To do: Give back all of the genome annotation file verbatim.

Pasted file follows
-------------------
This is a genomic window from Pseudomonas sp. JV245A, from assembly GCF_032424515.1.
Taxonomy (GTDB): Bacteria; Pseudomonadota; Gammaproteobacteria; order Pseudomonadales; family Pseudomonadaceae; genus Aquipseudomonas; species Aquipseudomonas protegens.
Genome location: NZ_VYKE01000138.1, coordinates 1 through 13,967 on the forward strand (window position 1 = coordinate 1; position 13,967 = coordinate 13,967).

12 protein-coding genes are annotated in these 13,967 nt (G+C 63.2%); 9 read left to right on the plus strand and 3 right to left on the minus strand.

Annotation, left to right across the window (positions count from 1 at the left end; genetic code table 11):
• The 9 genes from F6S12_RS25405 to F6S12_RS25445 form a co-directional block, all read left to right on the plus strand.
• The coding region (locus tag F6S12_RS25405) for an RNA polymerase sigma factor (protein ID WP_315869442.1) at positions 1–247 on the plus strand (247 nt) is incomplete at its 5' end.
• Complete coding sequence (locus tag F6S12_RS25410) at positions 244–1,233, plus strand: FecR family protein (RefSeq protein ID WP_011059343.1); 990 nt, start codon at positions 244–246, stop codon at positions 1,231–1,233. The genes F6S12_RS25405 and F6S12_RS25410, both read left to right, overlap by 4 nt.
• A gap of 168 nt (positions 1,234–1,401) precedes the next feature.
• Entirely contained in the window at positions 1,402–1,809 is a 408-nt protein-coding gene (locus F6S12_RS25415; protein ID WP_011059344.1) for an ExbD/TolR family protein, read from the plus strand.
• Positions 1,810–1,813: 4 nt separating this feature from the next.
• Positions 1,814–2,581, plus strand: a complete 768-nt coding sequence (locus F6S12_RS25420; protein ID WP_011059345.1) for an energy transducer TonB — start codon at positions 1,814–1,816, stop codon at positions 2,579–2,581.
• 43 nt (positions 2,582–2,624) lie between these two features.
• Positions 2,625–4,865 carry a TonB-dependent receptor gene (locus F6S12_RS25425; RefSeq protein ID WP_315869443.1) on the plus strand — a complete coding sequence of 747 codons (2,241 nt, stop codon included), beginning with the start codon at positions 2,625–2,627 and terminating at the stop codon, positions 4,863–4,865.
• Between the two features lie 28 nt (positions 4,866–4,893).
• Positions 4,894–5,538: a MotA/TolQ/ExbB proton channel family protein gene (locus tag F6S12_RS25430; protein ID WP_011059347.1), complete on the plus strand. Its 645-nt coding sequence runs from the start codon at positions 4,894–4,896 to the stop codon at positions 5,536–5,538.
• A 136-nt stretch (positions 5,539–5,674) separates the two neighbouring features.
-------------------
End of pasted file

This is a genomic window from Pseudomonas sp. JV245A, from assembly GCF_032424515.1.
Taxonomy (GTDB): Bacteria; Pseudomonadota; Gammaproteobacteria; order Pseudomonadales; family Pseudomonadaceae; genus Aquipseudomonas; species Aquipseudomonas protegens.
Genome location: NZ_VYKE01000138.1, coordinates 1 through 13,967 on the forward strand (window position 1 = coordinate 1; position 13,967 = coordinate 13,967).

12 protein-coding genes are annotated in these 13,967 nt (G+C 63.2%); 9 read left to right on the plus strand and 3 right to left on the minus strand.

Annotation, left to right across the window (positions count from 1 at the left end; genetic code table 11):
• The 9 genes from F6S12_RS25405 to F6S12_RS25445 form a co-directional block, all read left to right on the plus strand.
• The coding region (locus tag F6S12_RS25405) for an RNA polymerase sigma factor (protein ID WP_315869442.1) at positions 1–247 on the plus strand (247 nt) is incomplete at its 5' end.
• Complete coding sequence (locus tag F6S12_RS25410) at positions 244–1,233, plus strand: FecR family protein (RefSeq protein ID WP_011059343.1); 990 nt, start codon at positions 244–246, stop codon at positions 1,231–1,233. The genes F6S12_RS25405 and F6S12_RS25410, both read left to right, overlap by 4 nt.
• A gap of 168 nt (positions 1,234–1,401) precedes the next feature.
• Entirely contained in the window at positions 1,402–1,809 is a 408-nt protein-coding gene (locus F6S12_RS25415; protein ID WP_011059344.1) for an ExbD/TolR family protein, read from the plus strand.
• Positions 1,810–1,813: 4 nt separating this feature from the next.
• Positions 1,814–2,581, plus strand: a complete 768-nt coding sequence (locus F6S12_RS25420; protein ID WP_011059345.1) for an energy transducer TonB — start codon at positions 1,814–1,816, stop codon at positions 2,579–2,581.
• 43 nt (positions 2,582–2,624) lie between these two features.
• Positions 2,625–4,865 carry a TonB-dependent receptor gene (locus F6S12_RS25425; RefSeq protein ID WP_315869443.1) on the plus strand — a complete coding sequence of 747 codons (2,241 nt, stop codon included), beginning with the start codon at positions 2,625–2,627 and terminating at the stop codon, positions 4,863–4,865.
• Between the two features lie 28 nt (positions 4,866–4,893).
• Positions 4,894–5,538: a MotA/TolQ/ExbB proton channel family protein gene (locus tag F6S12_RS25430; protein ID WP_011059347.1), complete on the plus strand. Its 645-nt coding sequence runs from the start codon at positions 4,894–4,896 to the stop codon at positions 5,536–5,538.
• A 136-nt stretch (positions 5,539–5,674) separates the two neighbouring features.